January 20, 2003



It was a day for stupid UN news. And yet more stupid UN news. But also some signs of great hope. Once the deployment orders come through for the American divisions in Germany in a week or two, we'll be over the 250,000 decision point, and the conquest, or at least occupation, of Iraq is almost certain to happen.

The question now, of course, is is Canada going to do anything at all? Or is the paralytic indecision common to our foreign policy going to keep us entirely out of this one, just as it did in 1991, altogether? One paragraph in the Scotsman article linked above rings true:

Furious arguments have been raging between Downing Street and defence chiefs over the tank deployment announcement, with the military pressing for it to go ahead this week and the Prime Minister’s advisors wanting a deferment until the United Nations has clearly sanctioned any war.

Likewise here at home, as well. The difference is, the British military seemingly tends to win their versions of these arguments. And it's paying off for them. Would that our leaders could discern the cause-and-effect so clearly. Maybe the Falklands lessons Steyn refers to haven't quite disappeared from their collective consciousness. I'll be raising a glass to the Brits tonight.

Posted by BruceR at 06:06 PM



I am continually amazed by the amount of credibility given to the uncorroborated, unsubstantiated, after-the-fact, self-serving statements of the two American pilots accused of killing Canadians in Afghanistan and their lawyers. I really am trying to imagine any other accused criminal who is believed automatically on key questions... specifically questions relating to his state of mind at the time an alleged crime was committed.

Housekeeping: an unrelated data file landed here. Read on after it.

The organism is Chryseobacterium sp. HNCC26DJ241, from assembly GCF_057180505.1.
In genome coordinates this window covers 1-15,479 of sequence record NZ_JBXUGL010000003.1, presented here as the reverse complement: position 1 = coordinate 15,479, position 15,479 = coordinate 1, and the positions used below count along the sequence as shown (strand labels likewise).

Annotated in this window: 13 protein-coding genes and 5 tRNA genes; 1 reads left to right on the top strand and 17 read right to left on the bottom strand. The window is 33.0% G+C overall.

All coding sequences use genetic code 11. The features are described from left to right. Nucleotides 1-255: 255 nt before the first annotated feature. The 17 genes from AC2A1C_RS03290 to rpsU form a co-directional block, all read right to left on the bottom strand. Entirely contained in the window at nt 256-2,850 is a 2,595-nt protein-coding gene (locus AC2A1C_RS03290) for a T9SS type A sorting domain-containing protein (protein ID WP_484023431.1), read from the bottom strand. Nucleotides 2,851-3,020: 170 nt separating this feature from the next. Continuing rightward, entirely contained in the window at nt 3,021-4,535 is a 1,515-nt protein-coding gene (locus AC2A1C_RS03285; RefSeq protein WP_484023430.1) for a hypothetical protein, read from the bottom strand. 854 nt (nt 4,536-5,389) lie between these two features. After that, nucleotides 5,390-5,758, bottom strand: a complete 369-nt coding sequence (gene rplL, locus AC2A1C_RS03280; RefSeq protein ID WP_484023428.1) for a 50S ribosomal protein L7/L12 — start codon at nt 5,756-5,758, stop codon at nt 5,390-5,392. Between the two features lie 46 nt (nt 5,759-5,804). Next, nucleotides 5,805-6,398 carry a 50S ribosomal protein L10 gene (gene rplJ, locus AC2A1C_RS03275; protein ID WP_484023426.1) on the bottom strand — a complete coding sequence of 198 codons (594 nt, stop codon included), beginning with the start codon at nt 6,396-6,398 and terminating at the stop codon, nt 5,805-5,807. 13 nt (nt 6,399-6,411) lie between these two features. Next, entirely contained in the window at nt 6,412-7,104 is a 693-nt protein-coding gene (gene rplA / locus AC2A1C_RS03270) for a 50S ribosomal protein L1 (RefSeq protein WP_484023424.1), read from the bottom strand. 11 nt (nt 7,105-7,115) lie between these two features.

Today's case in point, from the Star:

[Maj. Marshall] Woodson said that any time a pilot requests permission to deploy weapons, the air combat control demands co- ordinates for the target?s location, right "down to a decimal point." That information was never passed on, since Schmidt decided to release his bomb in self defence before the co- ordinates could be relayed.

In fact, we know from the transcripts that Maj. Schmidt never tried to relay those coordinates:

AWACS: (21:25:00) Coffee 51 [from AWACS] HOLD Fire, I need details on SAFIRE…(the rest of the sentence unconfirmed).
Schmidt: (21:25:04) Okay, I have got some men on the road and it looks like a piece of artillery firing at us. I am rolling in in SELF-DEFENSE.

Schmidt's decision to attack came immediately after he had been ordered to hold fire... it even sounds like he may have cut the AWACS off in mid sentence. Another, equally reasonable interpretation would be that the decision to deny his request to fire prompted the self-defense claim, or at least was a factor in the decision of a pilot determined to continue with the action. But the Star assumes, without any evidence other than Schmidt's say-so, that, if he hadn't felt deeply threatened, right in that split second while AWACS was talking, he would have gone on relaying coordinates. One hopes Schmidt faces a less pliable real jury in the end than we're seeing in the press gallery.

Posted by BruceR at 05:45 PM